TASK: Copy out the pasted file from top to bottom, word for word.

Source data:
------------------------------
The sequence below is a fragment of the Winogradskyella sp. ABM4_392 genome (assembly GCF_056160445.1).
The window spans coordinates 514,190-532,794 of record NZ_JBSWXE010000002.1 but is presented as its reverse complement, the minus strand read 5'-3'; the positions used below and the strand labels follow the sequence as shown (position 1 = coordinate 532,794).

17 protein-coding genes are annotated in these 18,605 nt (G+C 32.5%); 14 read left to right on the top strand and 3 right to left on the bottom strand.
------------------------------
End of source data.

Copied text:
The sequence below is a fragment of the Winogradskyella sp. ABM4_392 genome (assembly GCF_056160445.1).
The window spans coordinates 514,190-532,794 of record NZ_JBSWXE010000002.1 but is presented as its reverse complement, the minus strand read 5'-3'; the positions used below and the strand labels follow the sequence as shown (position 1 = coordinate 532,794).

17 protein-coding genes are annotated in these 18,605 nt (G+C 32.5%); 14 read left to right on the top strand and 3 right to left on the bottom strand.